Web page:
The Status and Happiness Link
Posted By Randy Jones on March 26, 2010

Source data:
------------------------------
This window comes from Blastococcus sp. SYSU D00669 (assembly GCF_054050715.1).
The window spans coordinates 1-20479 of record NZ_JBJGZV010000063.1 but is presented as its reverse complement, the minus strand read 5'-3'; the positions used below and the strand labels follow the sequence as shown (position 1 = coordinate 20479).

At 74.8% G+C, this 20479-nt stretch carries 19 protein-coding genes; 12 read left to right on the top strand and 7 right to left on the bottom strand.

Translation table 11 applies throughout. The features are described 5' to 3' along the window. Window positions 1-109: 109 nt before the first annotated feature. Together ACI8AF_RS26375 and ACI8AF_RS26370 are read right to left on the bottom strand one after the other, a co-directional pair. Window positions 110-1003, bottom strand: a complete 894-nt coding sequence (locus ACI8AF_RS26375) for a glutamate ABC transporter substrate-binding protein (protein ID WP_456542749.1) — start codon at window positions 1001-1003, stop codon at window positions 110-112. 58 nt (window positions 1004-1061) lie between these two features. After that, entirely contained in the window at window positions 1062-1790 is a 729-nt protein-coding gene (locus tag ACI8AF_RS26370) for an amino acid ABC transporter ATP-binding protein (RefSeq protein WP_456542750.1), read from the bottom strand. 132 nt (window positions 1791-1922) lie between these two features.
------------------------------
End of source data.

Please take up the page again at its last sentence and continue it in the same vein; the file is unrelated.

The richest man or woman in town is a very happy human being. In my book, I closely correlated self-made success and its resultant wealth with happiness. I said this book proves that money does indeed, buy happiness. Along my journey of writing the book and interviewing these great American success stories though, I often thought that I would one day find a miserable richest person in town. That day never came. RMITs and RWITs alike kept convincing me that they were truly happy, almost blissfully satisfied with their lives. I determined that the peace and pleasure that comes from the feeling of having made it yourself was the most supreme key to happiness. A new study recently came out and it confirms my findings. Researchers and psychologists, Chris Byoce from the University of Warwick and and Simon Moore from Cardiff University, looked at how individual people evaluate their income and personal wealth. Every major study that I reviewed while writing The Richest Man in Town suggested that people do tend to compare their success and attendant wealth in relation to their peers. In other words, the more money one has relative to one’s community seemed to have a significant effect on a person’s general happiness. Boyce and More reveal that it is status after all that matters most. It is no wonder then that the richest man or woman in town is so content. They have won the game and consequently they receive all sorts of benefits from ascending to this titular plane. Not the least of which being their own private plane. It’s something that the rest of their local peers don’t have. Admiration though is surely at the top of the list. Being admired does wonders for one’s self-esteem. Where we rank in society then really does matter, and this latest study from the University of Warwick and Cardiff University proves it once again. Money may not technically buy happiness, but it will buy you status and that seems to go along way toward feeling good about yourself. Here’s to joining that rank! And the 12 tenets in my book are a good place to start if you aren’t there yet. Enjoy the voyage.